When we last left Italy it was after the unification of the various Italian states into one new nation-state and the Pope was sulking in the Vatican, refusing to recognize the new Italian government and declaring that any Italian citizens who participated with the new government were automatically to be excommunicated. This actually presented a problem for Italy in that it created a spiritual/philosophical crisis for the new nation, on the one hand Italian liberals sought to separate the new nation-state of Italy from the influence of the Catholic Church but for many Italians the Church was a central pillar of their life. This standoff made it more difficult for the Italian government to build a strong support-base among some segments of its governed population and also presented a problem with its own leadership, some in control of the new Italian nation-state felt it fine that the Pope wanted to sulk in the Vatican, they would rather have Italians with divided consciousness on the matter of their citizenship and place in the world than bow to the demands of the Catholic Church. This impasse remained in place until the rise of a new form of government in Italy in 1922 with Mussolini’s “triumphant march” on Rome and his being asked to form a new government by Italy’s King – a Fascist government – the first such manifestation of this new method of political organization.
Mussolini spent several years consolidating his hold on power in Italy but the continual problem of the political conflict with the Catholic Church was a concern for Mussolini, he wanted Italians able to freely link themselves to his new Fascist state and to achieve this goal he felt he needed the backing of the Church. In 1926 Mussolini’s government began negotiating with the Holy Pontiff to come to an agreement on the status of Vatican City, the Papacy, and the integration of Rome formally into Italy in a manner recognized by the Catholic Church and the Italian government. On 11 February 1929 this treaty was concluded, the Lateran Treaty, signed by Mussolini acting on behalf of the Italian King and by the Vatican’s secretary of state, Cardinal Pietro Gasparri. The treaty was a critical component in increasing the power of the Fascist state in Italy, it allowed Mussolini to tap into the emotional and psychological power of the Catholic Church, which now formally supported the new state and allowed priests to speak out in its favor in churches throughout Italy. It also critically removed some pious Italians’ concerns about balancing service to the new Italian national government against their faith and loyalty to the Catholic Church. In exchange the Papacy got Vatican City declared a sovereign nation, a cash settlement for the loss of its former Roman holdings, and also the declaration that Catholicism was the only religion of the Italian state. (This aspect of the treaty remained in legal force until 1984.)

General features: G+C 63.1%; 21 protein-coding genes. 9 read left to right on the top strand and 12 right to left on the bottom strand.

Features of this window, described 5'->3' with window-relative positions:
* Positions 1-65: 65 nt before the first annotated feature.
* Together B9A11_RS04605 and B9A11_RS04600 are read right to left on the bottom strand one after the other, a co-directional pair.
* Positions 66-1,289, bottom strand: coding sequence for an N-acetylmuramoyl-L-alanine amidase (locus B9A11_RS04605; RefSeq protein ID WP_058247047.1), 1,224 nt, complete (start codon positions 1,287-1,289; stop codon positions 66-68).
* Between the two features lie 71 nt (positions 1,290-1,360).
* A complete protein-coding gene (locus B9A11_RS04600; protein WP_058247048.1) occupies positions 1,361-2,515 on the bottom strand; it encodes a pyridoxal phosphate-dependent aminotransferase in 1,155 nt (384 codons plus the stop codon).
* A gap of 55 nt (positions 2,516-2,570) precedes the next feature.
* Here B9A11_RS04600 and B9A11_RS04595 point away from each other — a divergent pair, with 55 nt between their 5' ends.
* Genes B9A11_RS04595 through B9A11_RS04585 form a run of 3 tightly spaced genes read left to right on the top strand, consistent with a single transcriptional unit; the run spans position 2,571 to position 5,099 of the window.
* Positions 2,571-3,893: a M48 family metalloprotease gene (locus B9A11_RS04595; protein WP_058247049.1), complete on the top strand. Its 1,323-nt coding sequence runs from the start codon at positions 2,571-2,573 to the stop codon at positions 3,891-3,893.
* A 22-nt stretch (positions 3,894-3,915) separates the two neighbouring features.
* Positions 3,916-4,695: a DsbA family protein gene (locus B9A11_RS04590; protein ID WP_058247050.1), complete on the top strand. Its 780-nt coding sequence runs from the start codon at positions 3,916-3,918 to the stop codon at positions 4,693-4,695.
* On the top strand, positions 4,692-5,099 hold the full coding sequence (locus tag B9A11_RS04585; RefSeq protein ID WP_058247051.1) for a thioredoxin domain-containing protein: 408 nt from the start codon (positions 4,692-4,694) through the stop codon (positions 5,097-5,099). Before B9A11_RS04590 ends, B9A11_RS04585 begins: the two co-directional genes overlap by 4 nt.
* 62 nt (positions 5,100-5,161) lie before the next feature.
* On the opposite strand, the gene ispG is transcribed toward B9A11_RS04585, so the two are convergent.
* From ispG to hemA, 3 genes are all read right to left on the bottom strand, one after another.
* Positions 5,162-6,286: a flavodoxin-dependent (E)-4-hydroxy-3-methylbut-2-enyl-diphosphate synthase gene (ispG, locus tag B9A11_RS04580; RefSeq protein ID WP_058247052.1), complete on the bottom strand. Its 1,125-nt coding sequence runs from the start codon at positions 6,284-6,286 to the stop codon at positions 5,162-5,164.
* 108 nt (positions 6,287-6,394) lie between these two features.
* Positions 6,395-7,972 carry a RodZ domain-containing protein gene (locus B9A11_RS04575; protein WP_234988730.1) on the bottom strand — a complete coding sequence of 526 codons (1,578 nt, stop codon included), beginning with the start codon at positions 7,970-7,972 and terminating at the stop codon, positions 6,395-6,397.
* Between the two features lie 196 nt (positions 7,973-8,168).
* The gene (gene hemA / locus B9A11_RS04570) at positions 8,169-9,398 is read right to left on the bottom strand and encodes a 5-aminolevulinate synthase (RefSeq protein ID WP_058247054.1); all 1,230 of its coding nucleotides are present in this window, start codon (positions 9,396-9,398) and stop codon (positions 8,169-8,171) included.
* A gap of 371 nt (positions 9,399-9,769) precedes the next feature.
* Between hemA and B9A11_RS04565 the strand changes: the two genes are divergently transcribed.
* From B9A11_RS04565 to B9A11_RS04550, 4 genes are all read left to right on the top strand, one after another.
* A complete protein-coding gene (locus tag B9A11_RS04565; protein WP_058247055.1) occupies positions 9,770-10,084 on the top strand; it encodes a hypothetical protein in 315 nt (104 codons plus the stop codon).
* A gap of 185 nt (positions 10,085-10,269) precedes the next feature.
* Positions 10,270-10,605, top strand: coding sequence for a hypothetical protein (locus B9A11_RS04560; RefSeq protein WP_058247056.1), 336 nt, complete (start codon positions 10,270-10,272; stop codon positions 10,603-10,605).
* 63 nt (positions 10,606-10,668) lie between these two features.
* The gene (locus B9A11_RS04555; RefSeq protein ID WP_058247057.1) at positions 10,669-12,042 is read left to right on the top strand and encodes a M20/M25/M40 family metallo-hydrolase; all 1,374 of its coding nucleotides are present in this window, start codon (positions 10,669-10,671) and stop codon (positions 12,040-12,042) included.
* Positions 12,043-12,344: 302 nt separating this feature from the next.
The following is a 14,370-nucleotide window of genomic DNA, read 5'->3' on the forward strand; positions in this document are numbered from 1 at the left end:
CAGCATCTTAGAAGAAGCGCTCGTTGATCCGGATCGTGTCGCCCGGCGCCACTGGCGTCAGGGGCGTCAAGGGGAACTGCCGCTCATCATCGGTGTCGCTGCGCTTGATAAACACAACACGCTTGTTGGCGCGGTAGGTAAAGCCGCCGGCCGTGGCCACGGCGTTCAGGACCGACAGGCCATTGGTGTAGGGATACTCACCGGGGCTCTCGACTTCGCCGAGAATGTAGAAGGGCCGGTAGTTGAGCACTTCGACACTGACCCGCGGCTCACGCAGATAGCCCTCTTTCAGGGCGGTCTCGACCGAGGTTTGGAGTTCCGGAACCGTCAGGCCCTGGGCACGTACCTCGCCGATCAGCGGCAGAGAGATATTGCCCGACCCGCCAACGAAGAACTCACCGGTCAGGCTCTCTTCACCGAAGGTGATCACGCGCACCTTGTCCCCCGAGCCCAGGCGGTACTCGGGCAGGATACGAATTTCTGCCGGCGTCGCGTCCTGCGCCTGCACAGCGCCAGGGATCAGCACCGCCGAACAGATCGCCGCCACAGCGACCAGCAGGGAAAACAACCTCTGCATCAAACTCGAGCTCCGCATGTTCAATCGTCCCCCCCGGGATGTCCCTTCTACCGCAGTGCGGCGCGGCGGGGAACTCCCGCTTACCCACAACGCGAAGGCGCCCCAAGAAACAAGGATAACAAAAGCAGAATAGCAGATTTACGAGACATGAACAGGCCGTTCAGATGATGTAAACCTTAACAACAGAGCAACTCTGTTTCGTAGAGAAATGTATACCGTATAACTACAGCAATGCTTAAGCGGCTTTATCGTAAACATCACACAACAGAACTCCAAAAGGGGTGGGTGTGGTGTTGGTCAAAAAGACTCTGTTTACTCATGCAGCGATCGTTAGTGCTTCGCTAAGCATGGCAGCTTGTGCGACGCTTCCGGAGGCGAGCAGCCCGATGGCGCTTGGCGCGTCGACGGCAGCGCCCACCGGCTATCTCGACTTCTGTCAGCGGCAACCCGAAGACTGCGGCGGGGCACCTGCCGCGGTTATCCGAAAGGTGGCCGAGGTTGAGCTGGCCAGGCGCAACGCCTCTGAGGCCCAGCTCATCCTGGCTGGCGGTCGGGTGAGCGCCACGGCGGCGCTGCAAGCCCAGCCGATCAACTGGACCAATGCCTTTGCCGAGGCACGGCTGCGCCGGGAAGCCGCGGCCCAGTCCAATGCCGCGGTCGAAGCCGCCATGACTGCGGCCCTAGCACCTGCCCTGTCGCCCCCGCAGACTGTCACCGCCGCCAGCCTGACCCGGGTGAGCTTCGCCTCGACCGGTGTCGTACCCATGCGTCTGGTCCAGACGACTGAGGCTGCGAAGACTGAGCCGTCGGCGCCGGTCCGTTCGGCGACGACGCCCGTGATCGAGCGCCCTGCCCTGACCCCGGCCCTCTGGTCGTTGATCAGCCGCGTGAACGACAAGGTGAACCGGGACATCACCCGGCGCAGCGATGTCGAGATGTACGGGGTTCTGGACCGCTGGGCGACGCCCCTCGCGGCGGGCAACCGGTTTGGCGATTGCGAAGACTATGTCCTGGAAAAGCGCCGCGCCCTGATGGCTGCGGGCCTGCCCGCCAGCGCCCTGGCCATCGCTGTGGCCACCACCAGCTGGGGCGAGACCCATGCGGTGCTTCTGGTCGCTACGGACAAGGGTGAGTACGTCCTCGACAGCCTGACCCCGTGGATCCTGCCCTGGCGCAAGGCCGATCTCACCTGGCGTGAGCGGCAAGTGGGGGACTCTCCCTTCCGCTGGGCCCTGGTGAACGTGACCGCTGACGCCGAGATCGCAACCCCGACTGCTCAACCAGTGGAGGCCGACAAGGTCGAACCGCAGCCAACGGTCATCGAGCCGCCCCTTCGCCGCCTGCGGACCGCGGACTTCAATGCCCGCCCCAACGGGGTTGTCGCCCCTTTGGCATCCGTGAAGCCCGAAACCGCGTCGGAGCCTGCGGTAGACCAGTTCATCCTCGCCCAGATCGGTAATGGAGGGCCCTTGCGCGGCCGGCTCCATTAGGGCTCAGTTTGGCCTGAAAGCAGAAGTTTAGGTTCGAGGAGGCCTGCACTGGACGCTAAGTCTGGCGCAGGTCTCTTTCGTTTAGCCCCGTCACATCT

So on a bigger picture what did this treaty mean for history? Well first it is the reason that Vatican City remains a sovereign state even to the present day in the city of Rome, after the fall of Fascist Italy the new Italian government slapped that aspect of the treaty into the constitution of the newly reformed Italian nation. Furthermore it pledged that the Pope would remain neutral in international conflicts unless asked to mediate a conflict by all involved parties. But most critically it is one of the major reasons the Papacy remained silent throughout World War II and all the horrific events that occurred during that period. The Lateran Treaty locked the Papacy to the Fascist state and, despite minor efforts by the Papacy to oppose what was happening, the treaty and the demands of realpolitik kept the Papacy silent during World War II.
The Lateran Treaty also happened to finally formally put to rest the issues about Rome becoming Italy’s formal capital.